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Any which way

one, a, an, or some; one or more without specification or identification:
If you have any witnesses, produce them. Pick out any six you like.
whatever or whichever it may be:
cheap at any price.
in whatever quantity or number, great or small; some:
Do you have any butter?
every; all:
Any schoolboy would know that. Read any books you find on the subject.
(following a negative) at all:
She can’t endure any criticism.
an unspecified person or persons; anybody; anyone:
He does better than any before him.
a single one or ones; an unspecified thing or things; a quantity or number:
We don’t have any left.
in whatever degree; to some extent; at all:
Do you feel any better?
any which way, in any manner whatever; indifferently or carelessly:
Doing your work any which way is just not good enough.

one, some, or several, as specified, no matter how much or many, what kind or quality, etc: any cheese in the cupboard is yours, you may take any clothes you like
(as pronoun; functioning as sing or plural): take any you like

(usually used with a negative)

even the smallest amount or even one: I can’t stand any noise
(as pronoun; functioning as sing or plural): don’t give her any

whatever or whichever; no matter what or which: any dictionary will do, any time of day
an indefinite or unlimited amount or number (esp in the phrases any amount or number): any number of friends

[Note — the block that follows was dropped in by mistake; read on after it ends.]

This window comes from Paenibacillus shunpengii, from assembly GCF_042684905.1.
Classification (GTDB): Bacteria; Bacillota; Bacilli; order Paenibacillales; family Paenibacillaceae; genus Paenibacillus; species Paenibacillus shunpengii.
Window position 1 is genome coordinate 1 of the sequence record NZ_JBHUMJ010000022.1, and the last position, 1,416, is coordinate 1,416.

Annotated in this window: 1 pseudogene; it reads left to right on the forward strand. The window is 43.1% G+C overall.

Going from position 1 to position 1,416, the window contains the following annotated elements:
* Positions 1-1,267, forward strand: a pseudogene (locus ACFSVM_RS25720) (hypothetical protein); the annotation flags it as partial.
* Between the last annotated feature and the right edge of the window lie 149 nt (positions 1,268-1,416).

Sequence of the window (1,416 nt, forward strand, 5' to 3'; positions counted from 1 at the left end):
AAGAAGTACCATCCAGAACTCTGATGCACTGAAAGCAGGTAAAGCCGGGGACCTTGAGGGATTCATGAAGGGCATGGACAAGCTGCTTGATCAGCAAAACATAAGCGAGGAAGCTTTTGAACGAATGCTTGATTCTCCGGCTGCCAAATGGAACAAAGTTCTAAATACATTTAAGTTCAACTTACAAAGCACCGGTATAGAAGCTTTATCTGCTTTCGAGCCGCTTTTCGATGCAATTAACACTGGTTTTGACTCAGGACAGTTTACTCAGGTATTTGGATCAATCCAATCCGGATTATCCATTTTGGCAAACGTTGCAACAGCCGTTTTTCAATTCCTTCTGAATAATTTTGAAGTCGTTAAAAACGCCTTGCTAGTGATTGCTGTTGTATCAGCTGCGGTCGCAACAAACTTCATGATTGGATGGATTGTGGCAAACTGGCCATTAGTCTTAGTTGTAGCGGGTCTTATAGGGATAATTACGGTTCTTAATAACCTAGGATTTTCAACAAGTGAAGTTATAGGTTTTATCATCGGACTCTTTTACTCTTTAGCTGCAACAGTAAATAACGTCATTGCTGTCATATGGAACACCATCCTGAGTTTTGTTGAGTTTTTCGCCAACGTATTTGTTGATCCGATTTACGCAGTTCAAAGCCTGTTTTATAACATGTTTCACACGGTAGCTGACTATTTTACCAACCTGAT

(usually used with a negative)

(foll by a comparative adjective) to even the smallest extent: it isn’t any worse now
(not standard) at all: he doesn’t care any


Old English ænig “any, anyone,” literally “one-y,” from Proto-Germanic *ainagas (cf. Old Saxon enig, Old Norse einigr, Old Frisian enich, Dutch enig, German einig), from PIE *oi-no- “one, unique” (see one). The -y may have diminutive force here.

Emphatic form any old ______ (British variant: any bloody ______) is recorded from 1896. At any rate is recorded from 1847. Among the large family of compounds beginning with any-, anykyn “any kind” (c.1300) did not survive, and Anywhen (1831) is rarely used, but OED calls it “common in Southern [British] dialects.”

any day
any longer
any number of
any old
any port in a storm

also see:

at any rate
by any means
go to any length
in any case
under any (no) circumstances


Read Also:

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    in any way or respect. Historical Examples This spur is one of the few points from which the mass of the Mont Cervin is in anywise approachable. The Stones of Venice, Volume I (of 3) John Ruskin This did not shew that he cared much for our presence, or was in anywise interested in it. […]

  • Anymore

    any longer. nowadays; presently. Contemporary Examples The tiny screen, cramped seats and no line in the ladies room was a reminder that we are not in L.A. anymore! The True-ish Story of the Lovable Pot-Smoking Chimp Nicole LaPorte January 20, 2011 Then again,” he adds, “this case has so many twists and turns that nothing […]

  • Anyway

    in any case; anyhow; nonetheless; regardless: Whether you like it or not, I’m going anyway. (used to continue or resume the thread of a story or account): Anyway, we finally found a plumber who could come right over. Contemporary Examples The law stopped him from buying a gun–and he did it anyway. There’s Little We […]

  • Anybodies

    any person. a person of some importance: If you’re anybody, you’ll receive an invitation. anybody’s guess, a matter of conjecture: It’s anybody’s guess why she quit. Historical Examples She said she never saw anything like it on anybodies toomstone so I guess itll be all right. “Same old Bill, eh Mable!” Edward Streeter pronoun any […]

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